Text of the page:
Contributions-Wait Agent 233
Corinth and Brassfields in lower Granville County, and later at
Friendship in Wake County. "In this delightful work," he spent
fourteen days at the first two churches where there were 57 pro-
fessions, and a shorter period at the last church where there were 21
professions. However, he did not forget his agency; even during the
revival he was gaining supporters for the object of the Convention. He
was now awake to the fact that the time before the Convention
meeting was short and that what was done must be done quickly, and
he was wishing through this letter to bring home to his readers "the
immense importance" of the objects of his agency. He wished them to
assist him in making collections on subscriptions due and to send
them by their delegates to the meeting at Grassy Creek in November.
The Trustees were especially urged to assist in this work.
In the letter just mentioned Wait makes it evident that he had
succeeded in one of his undertakings, which was to find twenty who
would subscribe $100 each payable in five equal annual installments;
several had already paid the whole amount to meet the pressing needs
of the College; he was urging others to join in similar subscriptions.
It is not probable that Wait was able to accomplish much more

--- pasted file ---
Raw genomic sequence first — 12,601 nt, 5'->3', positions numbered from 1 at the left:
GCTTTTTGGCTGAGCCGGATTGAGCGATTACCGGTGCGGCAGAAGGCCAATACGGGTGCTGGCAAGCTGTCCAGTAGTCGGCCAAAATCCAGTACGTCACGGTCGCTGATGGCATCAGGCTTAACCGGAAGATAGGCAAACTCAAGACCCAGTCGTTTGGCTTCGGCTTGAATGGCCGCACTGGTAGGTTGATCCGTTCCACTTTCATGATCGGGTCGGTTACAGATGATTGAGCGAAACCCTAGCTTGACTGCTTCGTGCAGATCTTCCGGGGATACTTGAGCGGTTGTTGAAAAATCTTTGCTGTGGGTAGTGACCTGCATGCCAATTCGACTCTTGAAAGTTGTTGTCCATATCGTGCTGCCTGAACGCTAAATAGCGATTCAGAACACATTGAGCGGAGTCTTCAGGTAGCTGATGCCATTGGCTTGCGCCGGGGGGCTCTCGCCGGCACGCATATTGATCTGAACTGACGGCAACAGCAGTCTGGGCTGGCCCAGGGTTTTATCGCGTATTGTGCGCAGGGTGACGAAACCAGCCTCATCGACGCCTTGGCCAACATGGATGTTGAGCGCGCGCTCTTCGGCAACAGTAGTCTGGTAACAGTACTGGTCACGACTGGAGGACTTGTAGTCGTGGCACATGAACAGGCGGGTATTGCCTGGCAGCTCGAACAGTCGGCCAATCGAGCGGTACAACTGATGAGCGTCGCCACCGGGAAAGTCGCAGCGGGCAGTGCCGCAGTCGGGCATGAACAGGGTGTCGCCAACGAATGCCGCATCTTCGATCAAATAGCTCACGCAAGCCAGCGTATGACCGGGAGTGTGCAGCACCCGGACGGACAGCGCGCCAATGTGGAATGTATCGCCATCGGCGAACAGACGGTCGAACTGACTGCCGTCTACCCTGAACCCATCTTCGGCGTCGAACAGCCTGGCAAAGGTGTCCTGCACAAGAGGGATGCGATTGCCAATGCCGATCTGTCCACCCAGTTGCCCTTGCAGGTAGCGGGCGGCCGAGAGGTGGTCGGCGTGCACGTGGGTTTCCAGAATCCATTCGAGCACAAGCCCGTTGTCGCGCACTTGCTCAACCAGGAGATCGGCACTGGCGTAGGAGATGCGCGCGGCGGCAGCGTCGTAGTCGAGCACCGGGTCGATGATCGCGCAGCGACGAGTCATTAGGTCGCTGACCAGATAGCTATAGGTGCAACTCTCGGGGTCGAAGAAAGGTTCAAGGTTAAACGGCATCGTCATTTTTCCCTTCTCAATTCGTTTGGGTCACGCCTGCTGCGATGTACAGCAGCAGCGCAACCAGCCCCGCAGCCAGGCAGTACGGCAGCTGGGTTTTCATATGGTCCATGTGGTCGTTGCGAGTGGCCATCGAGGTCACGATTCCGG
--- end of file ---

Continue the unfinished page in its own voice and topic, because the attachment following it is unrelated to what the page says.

before the meeting of the Convention at Grassy Creek in Granville
County on November 2, 1839. He attended the meeting of the
Trustees there and was asked to continue his agency until the end of
the year. He also made a report to the Convention which was ordered
published, and being delayed is found in the minutes of the
Convention of 1840, having previously been published in the Biblical
Recorder of April 25, 1840. It was because of indisposition, said,
Wait, that he had not been able to get it ready before. His agency for
the College had hindered him from doing as much as he could
otherwise have done for the Convention proper, but he had succeeded
in removing prejudice and believed that all that was necessary to
effect this was to give information. Since the meeting at Grassy Creek
he had been much engaged and was doing nothing on the Convention
agency, his main interest being the College to which he devoted the
greater
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